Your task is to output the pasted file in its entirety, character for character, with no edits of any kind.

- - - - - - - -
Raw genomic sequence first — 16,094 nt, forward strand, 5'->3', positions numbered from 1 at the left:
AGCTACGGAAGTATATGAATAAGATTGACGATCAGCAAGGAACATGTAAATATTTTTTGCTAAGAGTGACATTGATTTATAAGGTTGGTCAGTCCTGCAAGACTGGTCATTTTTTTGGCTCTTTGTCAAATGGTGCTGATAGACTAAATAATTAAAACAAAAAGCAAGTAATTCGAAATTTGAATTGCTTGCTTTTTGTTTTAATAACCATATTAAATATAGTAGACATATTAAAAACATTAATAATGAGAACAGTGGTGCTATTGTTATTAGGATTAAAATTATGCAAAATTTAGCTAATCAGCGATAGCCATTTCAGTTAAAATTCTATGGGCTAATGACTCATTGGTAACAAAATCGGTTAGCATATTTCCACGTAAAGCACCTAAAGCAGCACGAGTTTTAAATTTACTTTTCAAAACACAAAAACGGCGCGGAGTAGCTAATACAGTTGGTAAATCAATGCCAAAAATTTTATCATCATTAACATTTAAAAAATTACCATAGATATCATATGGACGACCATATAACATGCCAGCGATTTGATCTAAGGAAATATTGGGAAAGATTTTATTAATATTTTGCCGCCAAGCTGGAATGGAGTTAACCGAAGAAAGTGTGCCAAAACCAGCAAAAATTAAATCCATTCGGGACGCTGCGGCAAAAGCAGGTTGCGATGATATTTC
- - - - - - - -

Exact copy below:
Raw genomic sequence first — 16,094 nt, forward strand, 5'->3', positions numbered from 1 at the left:
AGCTACGGAAGTATATGAATAAGATTGACGATCAGCAAGGAACATGTAAATATTTTTTGCTAAGAGTGACATTGATTTATAAGGTTGGTCAGTCCTGCAAGACTGGTCATTTTTTTGGCTCTTTGTCAAATGGTGCTGATAGACTAAATAATTAAAACAAAAAGCAAGTAATTCGAAATTTGAATTGCTTGCTTTTTGTTTTAATAACCATATTAAATATAGTAGACATATTAAAAACATTAATAATGAGAACAGTGGTGCTATTGTTATTAGGATTAAAATTATGCAAAATTTAGCTAATCAGCGATAGCCATTTCAGTTAAAATTCTATGGGCTAATGACTCATTGGTAACAAAATCGGTTAGCATATTTCCACGTAAAGCACCTAAAGCAGCACGAGTTTTAAATTTACTTTTCAAAACACAAAAACGGCGCGGAGTAGCTAATACAGTTGGTAAATCAATGCCAAAAATTTTATCATCATTAACATTTAAAAAATTACCATAGATATCATATGGACGACCATATAACATGCCAGCGATTTGATCTAAGGAAATATTGGGAAAGATTTTATTAATATTTTGCCGCCAAGCTGGAATGGAGTTAACCGAAGAAAGTGTGCCAAAACCAGCAAAAATTAAATCCATTCGGGACGCTGCGGCAAAAGCAGGTTGCGATGATATTTC